1 Comment

Facts I Discovered About The Black Panther Party

UPDATE : Black Panther Party and FBI

WHAT! Didn’t they hate white people or something? Weren’t they super militant and radical? Why are you writing about them? I’m a little concerned about your influences…..

Calm down! First the answer is no (mostly). Like anything in life, I quickly learned these perceptions were based off of newspaper articles, things I read about in history books, and rhetoric I picked up from educators. Not all of which is necessarily accurate.

How do I know this? I had the privilege of going on the Black Panther Legacy Tour led by David Hilliard, Chief of Staff of the former Blank Panther Party. We spent an afternoon driving around West Oakland and visiting infamous locations of significance while listening to David’s first hand experience. I was reminded of how inaccurately history immortalizes its heroes and demonizes its villains.

For example the name, did you know they were actually called the Black Panther Party for Self Defense? Do you know why? The key word is ‘self defense’. Police brutality was rapid during the 1960s against the African American community (no one can deny that) – some civic organizations would advertise trips to travel from southern states up to Oakland, CA to help ‘police’ the community.  The African American community was terrorized by these organizations and the police department offered no protection. For this reason the Black Panther Party for Self Defense was born.

Do you know what their first significant act was? Petitioning the city to install a cross walk signal next to a local school after several children had been killed in traffic. After that do you know what their next great achievement was? Creating free lunch programs in the community for school children; their model became the precedent for the current free lunch program run by the federal government.

But what about the fact they carried guns? True they did, (see my first point), but did you know they also carried a copy of the California law code everywhere they went to ensure they were abiding citizens? The iconic Hollywood image has since dropped the book but kept the guns. Also, it’s a first amendment right to bear arms, as David Hilliard pointed out.

Well then why did the FBI shut down the party? The Black Panther for Self Defense party was the most successful party at mobilizing citizen support. During the civil unrest of the 1960’s that was a threat. The FBI feared the impact of citizens mobilizing to demand equal rights to African Americans (don’t forget similar attempts to quell other leaders were being made at the same time).

Not only was the Black Panther Party for Self Defense successful nationally at organizing but they were also successful organizing globally. Chapters were popping up all over the world and this made the FBI anxious. Also, if your organizing globally this includes other races – including white; many members were Caucasian even in the United States. Being a ‘hate-group’ was an image portrayed by the media (thank goodness we know the media does not continue this practice today……)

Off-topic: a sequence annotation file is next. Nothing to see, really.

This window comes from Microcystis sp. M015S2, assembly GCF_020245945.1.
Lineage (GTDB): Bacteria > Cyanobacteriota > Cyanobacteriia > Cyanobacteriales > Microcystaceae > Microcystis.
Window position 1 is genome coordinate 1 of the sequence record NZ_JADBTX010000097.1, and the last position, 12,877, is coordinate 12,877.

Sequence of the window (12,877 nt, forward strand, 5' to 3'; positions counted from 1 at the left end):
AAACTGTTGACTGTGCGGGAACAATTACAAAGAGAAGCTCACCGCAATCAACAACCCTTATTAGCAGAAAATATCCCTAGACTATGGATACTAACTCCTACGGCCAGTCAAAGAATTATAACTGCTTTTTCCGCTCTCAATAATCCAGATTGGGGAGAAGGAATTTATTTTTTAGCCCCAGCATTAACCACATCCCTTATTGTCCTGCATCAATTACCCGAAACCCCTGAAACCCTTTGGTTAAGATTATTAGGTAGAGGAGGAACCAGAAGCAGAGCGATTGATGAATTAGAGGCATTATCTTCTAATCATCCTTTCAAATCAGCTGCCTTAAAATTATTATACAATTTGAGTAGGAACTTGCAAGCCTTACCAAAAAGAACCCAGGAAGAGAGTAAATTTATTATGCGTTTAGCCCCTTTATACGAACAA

The FBI began criminal ‘investigations’ – and that is when the more ‘notorious’ incidents of the movement began happening. A lot of the incidents were instigated by the FBI. Years later after due process, the courts found that, from the hundreds of charges and lawsuits filed against the party and its leaders, only a handful were justified.

Unfortunately, after the group dissolved founder Huey P. Newton succumbed to a life of drugs. He was gunned down in the streets by a kid who wanted to kill a respected community leader to gain notoriety in his gang. David Hilliard, who was on a similar self-destruction path, credits his belief in God for saving him and turning his life around. He has been dedicated ever since to tell the true story of the Black Panther Party and leave a legacy for others to follow in building community support. Even 40 years later, as we walked down the streets, neighbors would pass by raising a fist and in respect and shout, “Power to the People!”

I can’t capture an entire afternoon in a few paragraphs, but I can give you a few facts in hopes of inspiring you to dig further and do your own unbiased research – you may be surprised at what you find.


One comment on “Facts I Discovered About The Black Panther Party

  1. […] Facts I Discovered About The Black Panther Party Share this:TwitterFacebookLike this:LikeBe the first to like this. Permalink […]

Leave a Reply

Fill in your details below or click an icon to log in:

WordPress.com Logo

You are commenting using your WordPress.com account. Log Out /  Change )

Google+ photo

You are commenting using your Google+ account. Log Out /  Change )

Twitter picture

You are commenting using your Twitter account. Log Out /  Change )

Facebook photo

You are commenting using your Facebook account. Log Out /  Change )


Connecting to %s

%d bloggers like this: